Fast & Fit Beef Pho with Zucchini Noodles

Spicy, comforting, nourishing, quick to make and ready to warm you up from the inside out! Doesn’t that sound like the perfect recipe for a for a winter meal?! A steaming bowl of brothy beef and vegetable soup, like my Fast & Fit Beef Pho with Zucchini Noodles, turns a dreary dinner forecast into a lively and delicious experience your family will love — and one you won’t spend hours preparing!

To keep with tradition, this Vietnamese soup recipe requires a substantial commitment of time in the kitchen. By some accounts, the broth alone should be simmered for hour upon hour with a mishmash of ingredients including oxtails, beef knuckles and leg bones filled with marrow, charred onions and ginger and a variety of aromatic Asian spices. Good thing, I’m not a traditionalist as I usually only have 30 minutes to make dinner!

So, I ditch the homemade broth-making and instead use a mixture of beef broth from a carton and bone broth from a bottle. However, I do stick with the spices as much as I can. It’s easy to throw in a quartered onion and slices of ginger (forget the charring) and bundle up whole star anise, cinnamon stick, cloves, peppercorns, fennel seeds, coriander seeds, and a cardamom pod. In fact, my tea diffuser is the perfect vessel to hold these whole spices while they boil in the liquid for 30 minutes. But, in a pinch, I’ve also just substituted a “pinch” of these spices that come ground up in jars — plus they are easier to find at the market.

Let there be more rule-breaking. When it comes to the noodles, I don’t use the white rice noodle used in traditional pho. Since I’m not passing down an ancient family recipe (and am on a mission to get the family to eat more veggies), I can be more creative in my interpretation of a Pho noodle — zucchini! Yup, I use the spiralizer to cut up this low-carb, low-calorie squash into twisty pasta that quickly self-cooks in the hot broth. And, actually, if it means anything to you, it keeps the dish a-okay on the Paleo diet. To save time, you can usually find veggie noodles in the produce section at the grocery store.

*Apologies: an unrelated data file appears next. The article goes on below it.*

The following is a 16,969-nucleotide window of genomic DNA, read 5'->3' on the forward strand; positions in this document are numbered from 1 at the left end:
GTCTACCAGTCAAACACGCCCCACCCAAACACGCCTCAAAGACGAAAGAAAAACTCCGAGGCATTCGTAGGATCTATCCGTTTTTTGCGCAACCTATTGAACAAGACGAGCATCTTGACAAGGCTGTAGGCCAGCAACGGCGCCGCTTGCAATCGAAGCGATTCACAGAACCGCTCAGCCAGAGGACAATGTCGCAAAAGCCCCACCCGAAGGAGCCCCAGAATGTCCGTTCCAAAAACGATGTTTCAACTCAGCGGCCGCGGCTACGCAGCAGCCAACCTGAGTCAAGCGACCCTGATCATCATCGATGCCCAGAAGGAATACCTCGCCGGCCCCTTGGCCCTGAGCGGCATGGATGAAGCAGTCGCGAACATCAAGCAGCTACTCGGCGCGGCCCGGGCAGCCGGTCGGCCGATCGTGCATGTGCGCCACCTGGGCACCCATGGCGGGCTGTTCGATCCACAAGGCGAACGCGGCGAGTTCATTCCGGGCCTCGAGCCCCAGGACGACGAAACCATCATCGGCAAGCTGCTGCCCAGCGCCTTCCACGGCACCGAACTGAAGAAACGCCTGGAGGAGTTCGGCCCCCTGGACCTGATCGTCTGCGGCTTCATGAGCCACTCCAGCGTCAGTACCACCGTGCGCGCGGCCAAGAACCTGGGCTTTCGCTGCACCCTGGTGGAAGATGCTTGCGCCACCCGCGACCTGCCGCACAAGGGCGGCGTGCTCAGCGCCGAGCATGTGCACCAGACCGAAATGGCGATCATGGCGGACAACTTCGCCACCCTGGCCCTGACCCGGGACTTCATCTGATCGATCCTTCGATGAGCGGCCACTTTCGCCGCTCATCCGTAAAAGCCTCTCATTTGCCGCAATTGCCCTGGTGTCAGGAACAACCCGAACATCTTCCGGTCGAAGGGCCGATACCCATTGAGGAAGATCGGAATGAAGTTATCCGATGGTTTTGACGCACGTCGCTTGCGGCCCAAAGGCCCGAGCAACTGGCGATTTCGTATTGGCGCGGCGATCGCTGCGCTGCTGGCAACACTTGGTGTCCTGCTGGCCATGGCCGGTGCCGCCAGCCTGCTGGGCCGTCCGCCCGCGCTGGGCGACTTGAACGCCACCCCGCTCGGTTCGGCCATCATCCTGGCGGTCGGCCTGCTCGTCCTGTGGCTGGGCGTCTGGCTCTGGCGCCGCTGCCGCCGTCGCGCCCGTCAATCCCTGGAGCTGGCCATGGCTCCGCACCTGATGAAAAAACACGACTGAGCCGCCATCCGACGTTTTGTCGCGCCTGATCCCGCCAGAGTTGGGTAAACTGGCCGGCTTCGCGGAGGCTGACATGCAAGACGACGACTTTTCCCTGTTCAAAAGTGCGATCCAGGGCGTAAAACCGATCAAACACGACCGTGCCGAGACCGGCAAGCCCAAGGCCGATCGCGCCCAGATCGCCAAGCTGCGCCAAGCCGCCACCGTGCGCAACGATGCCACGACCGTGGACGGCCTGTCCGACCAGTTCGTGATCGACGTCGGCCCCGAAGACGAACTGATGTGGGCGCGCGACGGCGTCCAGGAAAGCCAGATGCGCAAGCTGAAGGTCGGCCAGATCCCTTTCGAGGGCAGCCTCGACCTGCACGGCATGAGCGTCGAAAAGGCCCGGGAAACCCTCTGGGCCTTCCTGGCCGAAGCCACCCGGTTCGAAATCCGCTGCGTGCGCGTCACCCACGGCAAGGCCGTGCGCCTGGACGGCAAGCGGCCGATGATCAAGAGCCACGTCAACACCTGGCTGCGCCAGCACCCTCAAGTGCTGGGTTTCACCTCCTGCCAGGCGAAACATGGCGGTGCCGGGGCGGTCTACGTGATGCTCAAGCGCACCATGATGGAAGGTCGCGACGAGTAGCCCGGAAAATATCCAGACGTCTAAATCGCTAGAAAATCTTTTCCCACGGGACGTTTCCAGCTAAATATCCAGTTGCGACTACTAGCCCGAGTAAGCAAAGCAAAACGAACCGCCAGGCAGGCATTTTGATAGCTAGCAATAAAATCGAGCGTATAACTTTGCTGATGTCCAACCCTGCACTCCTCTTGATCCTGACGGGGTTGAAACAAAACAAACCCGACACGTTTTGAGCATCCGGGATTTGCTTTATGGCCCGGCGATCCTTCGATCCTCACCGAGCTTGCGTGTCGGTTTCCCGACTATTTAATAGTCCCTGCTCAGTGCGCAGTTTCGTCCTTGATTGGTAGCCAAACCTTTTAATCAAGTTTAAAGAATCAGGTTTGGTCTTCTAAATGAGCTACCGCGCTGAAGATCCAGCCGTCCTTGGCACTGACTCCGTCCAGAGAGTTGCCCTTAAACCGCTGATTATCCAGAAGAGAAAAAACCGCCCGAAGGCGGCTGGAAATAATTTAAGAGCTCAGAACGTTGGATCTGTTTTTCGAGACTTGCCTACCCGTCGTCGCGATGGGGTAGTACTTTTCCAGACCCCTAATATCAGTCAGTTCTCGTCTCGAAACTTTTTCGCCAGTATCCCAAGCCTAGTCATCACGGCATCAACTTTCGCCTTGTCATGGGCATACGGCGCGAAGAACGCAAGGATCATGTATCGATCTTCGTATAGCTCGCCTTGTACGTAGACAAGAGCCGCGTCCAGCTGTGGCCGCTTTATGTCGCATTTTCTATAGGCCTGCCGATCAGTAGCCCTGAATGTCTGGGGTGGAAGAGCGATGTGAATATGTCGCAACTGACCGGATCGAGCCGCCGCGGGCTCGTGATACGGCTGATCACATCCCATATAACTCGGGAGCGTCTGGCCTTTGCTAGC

And, for the protein, it’s always beef, naturally!  While my broth is simmering on the stove top, I salt and pepper a steak like flat iron, top sirloin, strip or whatever is reasonably tender and on sale and quickly sear a couple minutes on both sides. The steak is going to be significantly rare and red on the inside when pulled off the heat, that is okay — actually, it’s good! When serving, the hot broth poured over will continue to cook the meat right there in the bowl.

The fun thing about pho is that each person gets to top their bowl full as they see fit. I typically set out bowls of very thinly sliced mushrooms, bean sprouts, green onions, cilantro, jalapeno slices and chopped nuts. Also, a bottle of Sriracha or Sambal Oelek for those who like to turn up the heat.

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